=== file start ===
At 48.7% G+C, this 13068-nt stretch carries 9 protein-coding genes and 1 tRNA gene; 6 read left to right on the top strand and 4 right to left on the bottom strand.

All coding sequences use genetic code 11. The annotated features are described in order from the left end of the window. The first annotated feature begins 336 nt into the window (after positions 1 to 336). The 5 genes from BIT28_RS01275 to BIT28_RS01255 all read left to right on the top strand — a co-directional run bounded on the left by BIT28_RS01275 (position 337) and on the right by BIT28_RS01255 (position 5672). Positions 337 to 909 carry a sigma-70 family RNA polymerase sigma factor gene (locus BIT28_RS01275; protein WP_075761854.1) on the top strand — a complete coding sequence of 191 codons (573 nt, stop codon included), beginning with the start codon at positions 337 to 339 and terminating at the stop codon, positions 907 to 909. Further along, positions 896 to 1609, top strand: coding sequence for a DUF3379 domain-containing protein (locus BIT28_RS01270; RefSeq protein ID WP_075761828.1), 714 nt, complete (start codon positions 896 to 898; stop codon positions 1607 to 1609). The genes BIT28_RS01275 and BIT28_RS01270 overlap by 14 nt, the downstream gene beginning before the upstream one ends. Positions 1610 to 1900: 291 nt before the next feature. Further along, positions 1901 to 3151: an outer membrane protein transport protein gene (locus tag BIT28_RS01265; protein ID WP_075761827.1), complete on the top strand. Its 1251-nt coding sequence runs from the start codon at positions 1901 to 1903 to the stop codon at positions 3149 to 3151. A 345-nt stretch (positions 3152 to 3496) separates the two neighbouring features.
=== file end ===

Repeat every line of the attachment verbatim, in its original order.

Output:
At 48.7% G+C, this 13068-nt stretch carries 9 protein-coding genes and 1 tRNA gene; 6 read left to right on the top strand and 4 right to left on the bottom strand.

All coding sequences use genetic code 11. The annotated features are described in order from the left end of the window. The first annotated feature begins 336 nt into the window (after positions 1 to 336). The 5 genes from BIT28_RS01275 to BIT28_RS01255 all read left to right on the top strand — a co-directional run bounded on the left by BIT28_RS01275 (position 337) and on the right by BIT28_RS01255 (position 5672). Positions 337 to 909 carry a sigma-70 family RNA polymerase sigma factor gene (locus BIT28_RS01275; protein WP_075761854.1) on the top strand — a complete coding sequence of 191 codons (573 nt, stop codon included), beginning with the start codon at positions 337 to 339 and terminating at the stop codon, positions 907 to 909. Further along, positions 896 to 1609, top strand: coding sequence for a DUF3379 domain-containing protein (locus BIT28_RS01270; RefSeq protein ID WP_075761828.1), 714 nt, complete (start codon positions 896 to 898; stop codon positions 1607 to 1609). The genes BIT28_RS01275 and BIT28_RS01270 overlap by 14 nt, the downstream gene beginning before the upstream one ends. Positions 1610 to 1900: 291 nt before the next feature. Further along, positions 1901 to 3151: an outer membrane protein transport protein gene (locus tag BIT28_RS01265; protein ID WP_075761827.1), complete on the top strand. Its 1251-nt coding sequence runs from the start codon at positions 1901 to 1903 to the stop codon at positions 3149 to 3151. A 345-nt stretch (positions 3152 to 3496) separates the two neighbouring features.